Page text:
Or, can they offer a premium in fees and get this special dispensation? 

If making a doctor, lawyer or engineer takes training and schooling that has to be completed by the student and not by proxy or by a substitute, why would it be different for making a Sikh, Jew, Christian, or what have you?

If making a living takes dedicated attention and work, wouldn't similar logic apply to the process of making a life?

In leaving our efforts to "when God and Guru wills it", are we not forgetting that the best prayer is honest self-effort?

I would think a diploma by proxy is a bad bargain both for the individual and for society.

Guru Granth advises us that everyone receives the rewards of his own actions ("Kīṯā āpo āpṇā āpe hī lekẖā sandẖī▫ai" - GGS:473) and to do ourselves what we need to do ("Āpaṇ hathī āpṇā āpe hī kāj savārī▫ai", GGS:474).

Life is one business where outsourcing just doesn't work.

It would be an unholy bargain.

 

ijsingh99@gmail.com 

December 6, 2010

Conversation about this article

1: Sangat Singh (Kuala Lumpur, Malaysia), December 06, 2010, 7:47 AM.

I know several such contractual practitioners of Sikhi. I tell them that whenever they felt hungry, I shall eat for them for free and their hunger shall be satiated. They have yet to take up my offer. Perhaps I should put a hefty price and combine a short 'ardaas' - then, I might separate the fools from their money.

2: Taran (London, United Kingdom), December 06, 2010, 7:56 AM.

I totally agree with the above. I was born in a Sikh family. But to be honest, what I call a Sikh family is not actually a Sikh family. In fact no one ever followed the religion in my family. And I can say that about many of my Sikh friends. It isn't very if we pay for the akhand path to the gurdwara or to the granthis to read the Guru Granth Sahib for family's prosperity. Sadly, many subscribe to this hindu-style ritual today. The brahminical practices have gradually crept back even though my ancestors and yours rejected Hinduism and adopted the Sikh religion. Before, a pundit used to do a puja or havan for you. How is it any different if you get a granthi to do paatth for you? To be honest, the only true guru ka singhs I see today are the Nihangs. He/she is a true sikh. They live in Sikhi. They don't just rest on the laurels that come with "Singh" and "Kaur" as their last names.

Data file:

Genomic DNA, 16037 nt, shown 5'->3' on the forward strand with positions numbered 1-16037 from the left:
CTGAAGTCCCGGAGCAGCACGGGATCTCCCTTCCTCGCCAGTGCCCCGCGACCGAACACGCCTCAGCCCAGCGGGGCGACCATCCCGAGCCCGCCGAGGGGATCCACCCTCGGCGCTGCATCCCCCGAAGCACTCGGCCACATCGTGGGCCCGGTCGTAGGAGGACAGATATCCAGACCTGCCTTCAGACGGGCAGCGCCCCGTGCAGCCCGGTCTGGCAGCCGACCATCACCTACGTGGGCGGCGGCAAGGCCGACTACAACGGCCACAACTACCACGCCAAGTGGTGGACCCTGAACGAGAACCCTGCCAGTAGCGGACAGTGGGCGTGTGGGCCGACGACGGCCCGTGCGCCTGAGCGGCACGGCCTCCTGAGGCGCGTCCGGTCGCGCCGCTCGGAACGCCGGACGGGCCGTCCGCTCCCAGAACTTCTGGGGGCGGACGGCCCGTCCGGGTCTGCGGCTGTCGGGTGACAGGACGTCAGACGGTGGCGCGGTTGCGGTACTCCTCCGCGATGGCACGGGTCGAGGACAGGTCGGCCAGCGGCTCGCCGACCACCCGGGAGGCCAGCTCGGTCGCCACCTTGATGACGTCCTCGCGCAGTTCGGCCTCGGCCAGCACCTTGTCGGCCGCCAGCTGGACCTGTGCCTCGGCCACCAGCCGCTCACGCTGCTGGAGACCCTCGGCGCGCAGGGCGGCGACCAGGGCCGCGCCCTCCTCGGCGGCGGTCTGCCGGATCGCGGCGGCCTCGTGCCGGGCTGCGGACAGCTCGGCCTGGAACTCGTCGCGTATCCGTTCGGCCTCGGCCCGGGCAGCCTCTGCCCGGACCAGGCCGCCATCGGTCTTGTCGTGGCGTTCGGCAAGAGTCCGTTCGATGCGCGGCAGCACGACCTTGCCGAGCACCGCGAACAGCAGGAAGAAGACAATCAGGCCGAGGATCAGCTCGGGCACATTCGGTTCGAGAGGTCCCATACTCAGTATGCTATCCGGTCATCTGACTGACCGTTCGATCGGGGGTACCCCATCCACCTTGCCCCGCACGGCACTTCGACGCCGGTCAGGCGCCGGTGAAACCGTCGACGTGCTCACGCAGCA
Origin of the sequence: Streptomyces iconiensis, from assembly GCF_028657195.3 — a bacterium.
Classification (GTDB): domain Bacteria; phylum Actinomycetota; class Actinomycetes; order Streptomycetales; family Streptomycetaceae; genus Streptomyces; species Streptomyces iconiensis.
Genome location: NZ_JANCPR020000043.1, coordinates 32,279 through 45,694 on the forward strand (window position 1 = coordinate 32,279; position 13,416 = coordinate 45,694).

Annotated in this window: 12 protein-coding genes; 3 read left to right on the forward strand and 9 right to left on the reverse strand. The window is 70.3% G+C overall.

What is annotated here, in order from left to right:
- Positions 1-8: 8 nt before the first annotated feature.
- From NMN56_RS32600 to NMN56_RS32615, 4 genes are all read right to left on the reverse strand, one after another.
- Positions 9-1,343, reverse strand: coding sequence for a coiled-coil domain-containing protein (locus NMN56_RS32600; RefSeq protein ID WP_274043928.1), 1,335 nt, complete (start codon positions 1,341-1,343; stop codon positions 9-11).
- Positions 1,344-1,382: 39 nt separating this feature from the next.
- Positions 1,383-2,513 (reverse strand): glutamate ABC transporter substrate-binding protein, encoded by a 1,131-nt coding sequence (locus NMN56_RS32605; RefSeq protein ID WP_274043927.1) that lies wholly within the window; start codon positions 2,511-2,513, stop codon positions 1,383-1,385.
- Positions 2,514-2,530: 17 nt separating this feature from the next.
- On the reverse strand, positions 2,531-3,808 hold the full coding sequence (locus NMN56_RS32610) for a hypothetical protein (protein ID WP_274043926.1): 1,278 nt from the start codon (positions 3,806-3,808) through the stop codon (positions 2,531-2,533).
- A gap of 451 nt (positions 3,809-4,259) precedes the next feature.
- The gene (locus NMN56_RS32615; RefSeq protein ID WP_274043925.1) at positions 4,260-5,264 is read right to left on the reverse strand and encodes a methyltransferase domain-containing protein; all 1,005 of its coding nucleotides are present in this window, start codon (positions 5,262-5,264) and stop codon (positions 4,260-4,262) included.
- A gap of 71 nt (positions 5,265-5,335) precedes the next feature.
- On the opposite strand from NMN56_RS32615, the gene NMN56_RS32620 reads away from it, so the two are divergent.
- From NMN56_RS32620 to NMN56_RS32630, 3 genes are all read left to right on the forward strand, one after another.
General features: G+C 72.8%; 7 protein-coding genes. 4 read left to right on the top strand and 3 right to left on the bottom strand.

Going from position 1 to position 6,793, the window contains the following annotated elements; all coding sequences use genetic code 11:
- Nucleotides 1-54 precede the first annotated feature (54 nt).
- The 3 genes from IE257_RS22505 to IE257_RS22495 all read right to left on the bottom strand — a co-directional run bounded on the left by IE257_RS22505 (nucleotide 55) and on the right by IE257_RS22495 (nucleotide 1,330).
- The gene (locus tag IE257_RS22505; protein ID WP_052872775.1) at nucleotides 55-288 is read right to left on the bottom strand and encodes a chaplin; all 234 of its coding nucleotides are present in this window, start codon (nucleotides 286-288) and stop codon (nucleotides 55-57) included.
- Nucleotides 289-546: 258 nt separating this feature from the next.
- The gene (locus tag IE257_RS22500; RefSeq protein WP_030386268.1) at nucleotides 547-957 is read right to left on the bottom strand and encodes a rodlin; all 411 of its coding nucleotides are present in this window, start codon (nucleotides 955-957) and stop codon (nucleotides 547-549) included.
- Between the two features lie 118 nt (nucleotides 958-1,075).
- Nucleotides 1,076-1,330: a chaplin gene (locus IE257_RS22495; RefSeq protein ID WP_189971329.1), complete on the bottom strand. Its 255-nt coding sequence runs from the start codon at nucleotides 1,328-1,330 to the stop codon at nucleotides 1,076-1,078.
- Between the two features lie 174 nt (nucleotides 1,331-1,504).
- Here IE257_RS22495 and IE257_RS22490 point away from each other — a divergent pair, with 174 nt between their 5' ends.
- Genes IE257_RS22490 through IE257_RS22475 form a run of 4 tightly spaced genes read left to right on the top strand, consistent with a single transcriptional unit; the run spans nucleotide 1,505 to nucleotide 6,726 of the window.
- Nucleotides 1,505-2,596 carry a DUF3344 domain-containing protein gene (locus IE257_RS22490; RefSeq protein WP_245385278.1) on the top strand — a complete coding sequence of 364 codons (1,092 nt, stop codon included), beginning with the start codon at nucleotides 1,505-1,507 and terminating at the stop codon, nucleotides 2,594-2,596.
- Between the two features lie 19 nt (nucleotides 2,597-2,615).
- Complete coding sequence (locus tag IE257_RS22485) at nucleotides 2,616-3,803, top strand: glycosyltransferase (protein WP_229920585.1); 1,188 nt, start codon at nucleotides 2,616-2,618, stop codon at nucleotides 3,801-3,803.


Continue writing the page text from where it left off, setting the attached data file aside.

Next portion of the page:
3: Darshan Kaur (United Kingdom), December 06, 2010, 8:12 AM.

The Christian bible says somewhere that "it is easier for a camel to go through the eye of a needle, than for a rich man to enter into the kingdom of God." Reading I.J. Singh ji's article, it suddenly makes sense. Worldly riches are good to have but they tend to come with a heavy price: they dull the spiritual faculties, and make it all the more difficult to pursue the more important things in life. As we see from the two examples given, intellect does not necessarily go hand-in-hand with wisdom. And it takes wisdom to understand that spiritual-proxy contractual arrangements are not worth the paper they not written on ... if I may borrow the famous phrase.

4: Lakhvir Singh Khalsa (Nairobi, Kenya), December 06, 2010, 9:40 AM.